Dr. Catherine Masitsa juggles several hats so graciously and with excellence. She boasts of achievements in veterinary science, entrepreneurship, real estate, publishing, and most recently Reality TV as she joined the Showmax’s Real Housewives of Nairobi cast.
Despite her several successes, the mother of one is mostly famed for her wedding media company Samantha Bridal. Popularly known as Dr. C., Catherine Masitsa describes herself as formidable and a tastemaker. She sat down with me to share her journey from her days as a little girl with dreams playing in Kakamega Forest to being a successful business mogul with interests in multiple sectors.
You have described yourself as very formidable. How has it been interacting with the other housewives so far?
It’s been exciting seeing how strong the other women are. When I say I am formidable, I’m describing the kind of woman I am at this stage in my life. I am not a pushover, I don’t go with the clique or try to fit in.
What was your childhood like?
I’m a village girl who grew up in western Kenya, [Laughing] running around Kakamega Forest. I was brought up by my father and my personality is strong because of that. I had a happy childhood. Going to school, I discovered that I had many talents as I am very creative. Human beings are so multifaceted.
As a child, I found myself gravitating toward animals hence my veterinary career. But as I got older, I became more realistic about financial independence, so I began looking for a business to do. Right now, I am focused on my wine business.
Was being in this reality show part of your dream as a child or is it something that just happened?
Reality shows just started the other day. I’m a producer myself, I produce reality shows, and being on this show is more a reflection of my mindset.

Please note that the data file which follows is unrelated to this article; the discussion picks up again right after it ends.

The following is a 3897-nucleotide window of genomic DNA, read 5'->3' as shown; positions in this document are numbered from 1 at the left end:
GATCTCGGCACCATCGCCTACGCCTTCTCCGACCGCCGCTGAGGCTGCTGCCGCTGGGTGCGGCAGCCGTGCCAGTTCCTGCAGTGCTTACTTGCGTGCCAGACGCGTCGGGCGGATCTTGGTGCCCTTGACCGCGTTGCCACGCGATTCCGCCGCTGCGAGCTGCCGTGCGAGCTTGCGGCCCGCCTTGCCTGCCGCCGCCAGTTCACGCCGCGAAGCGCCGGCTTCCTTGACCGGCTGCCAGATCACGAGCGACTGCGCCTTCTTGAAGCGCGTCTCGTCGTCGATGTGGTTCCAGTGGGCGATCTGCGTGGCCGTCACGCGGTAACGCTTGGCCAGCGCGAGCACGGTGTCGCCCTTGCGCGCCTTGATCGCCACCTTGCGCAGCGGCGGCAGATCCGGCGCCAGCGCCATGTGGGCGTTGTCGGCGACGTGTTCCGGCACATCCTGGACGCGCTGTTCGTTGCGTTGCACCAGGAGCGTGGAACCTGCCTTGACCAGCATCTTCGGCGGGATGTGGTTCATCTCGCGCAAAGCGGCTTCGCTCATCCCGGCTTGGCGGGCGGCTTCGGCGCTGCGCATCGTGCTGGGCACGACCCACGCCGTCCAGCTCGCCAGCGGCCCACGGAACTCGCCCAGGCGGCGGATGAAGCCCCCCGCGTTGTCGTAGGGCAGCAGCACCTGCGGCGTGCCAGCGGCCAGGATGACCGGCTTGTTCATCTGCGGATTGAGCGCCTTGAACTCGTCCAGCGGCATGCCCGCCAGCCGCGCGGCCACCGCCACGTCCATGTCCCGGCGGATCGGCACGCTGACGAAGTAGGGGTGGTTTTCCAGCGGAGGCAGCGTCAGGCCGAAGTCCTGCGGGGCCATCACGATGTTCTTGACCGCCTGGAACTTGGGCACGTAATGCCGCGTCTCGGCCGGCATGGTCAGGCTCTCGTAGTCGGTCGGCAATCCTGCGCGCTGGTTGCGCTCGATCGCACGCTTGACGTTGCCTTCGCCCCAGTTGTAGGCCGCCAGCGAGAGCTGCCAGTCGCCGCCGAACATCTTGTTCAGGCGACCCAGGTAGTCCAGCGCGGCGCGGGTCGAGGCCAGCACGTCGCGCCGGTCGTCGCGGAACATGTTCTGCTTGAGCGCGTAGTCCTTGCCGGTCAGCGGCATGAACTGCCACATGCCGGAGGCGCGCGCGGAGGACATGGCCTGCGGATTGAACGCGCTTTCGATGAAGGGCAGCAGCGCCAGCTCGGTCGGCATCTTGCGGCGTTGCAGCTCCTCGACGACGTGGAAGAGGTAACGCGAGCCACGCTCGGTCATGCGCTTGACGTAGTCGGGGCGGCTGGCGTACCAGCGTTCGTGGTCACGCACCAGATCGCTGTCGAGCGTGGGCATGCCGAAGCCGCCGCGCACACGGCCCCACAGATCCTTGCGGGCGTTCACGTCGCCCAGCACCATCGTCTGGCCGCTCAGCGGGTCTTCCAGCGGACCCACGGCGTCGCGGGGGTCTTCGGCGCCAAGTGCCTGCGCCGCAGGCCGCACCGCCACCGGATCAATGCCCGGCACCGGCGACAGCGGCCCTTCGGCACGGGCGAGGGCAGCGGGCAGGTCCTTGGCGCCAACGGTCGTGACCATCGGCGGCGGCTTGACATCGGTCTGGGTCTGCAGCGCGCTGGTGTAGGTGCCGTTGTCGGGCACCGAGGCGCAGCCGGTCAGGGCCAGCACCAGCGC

Can we talk about your recently launched wine business?
The wine is produced in Valencia Spain. I wouldn’t say that this business is new, it is an extension of the Samantha Brand. We were quite intentional about it, and there are more things we are planning to roll out. I have a lot of consultants who are helping me as nothing prepares you for the alcohol business in Kenya. It’s not for the faint-hearted, but it’s very exciting and has given me new energy.
Our clients are very happy to see the brand growing and we feel encouraged. Seeing them vote for our brand with their money is proof that we are doing things right.
You could have chosen something else. Why wine?
Our mission as a brand is to connect people and cultures by helping them navigate and celebrate life’s greatest moments. It could be a proposal, a new job, a wedding, etc. Such moments are very toasty and having been in the hospitality business, I have developed a deep understanding of fine wine.
So, for us, it was such a natural progression as wine brings people together. It made so much sense that even though we have other products coming, such as fragrance, we are still inspired by those picture-perfect moments.
Why did you get on the Real Housewives of Nairobi Show?
I got on it because it is an international franchise. I’ve seen how the women on other Real Housewives shows have grown. This is not just about women dressing up, and drama, it is also about growth for the cast. After seeing how the world is changing, I realized that you don’t have to be in people’s faces with generic eyes.
Right now, many celebrities are growing their brands and when the opportunity came, I jumped on it. I didn’t even think twice. I’m telling you; I didn’t even read the contract; I just signed it. So far, I can tell you that my instincts were right. I’ve been on the show for a few episodes now and my wine is already running out on shelves. It’s been an amazing platform to launch my brand and let my fans see who I am.
You have really guarded about your personal life over the years, what prompted you to showcase that other side on this reality show?
In the past, I guarded my personal life, not because I really wanted to but because I felt the need to grow the brand. I was very aware of what the Samantha bridal brand presented to women – a lifestyle that lot of women were really excited about.
So, I put the brand on the pedestal. Over the years, the brand has changed from weddings to fairs to shows, etc. At the end of the day, the brand always breaks free. You can always reinvent when you have built a brand.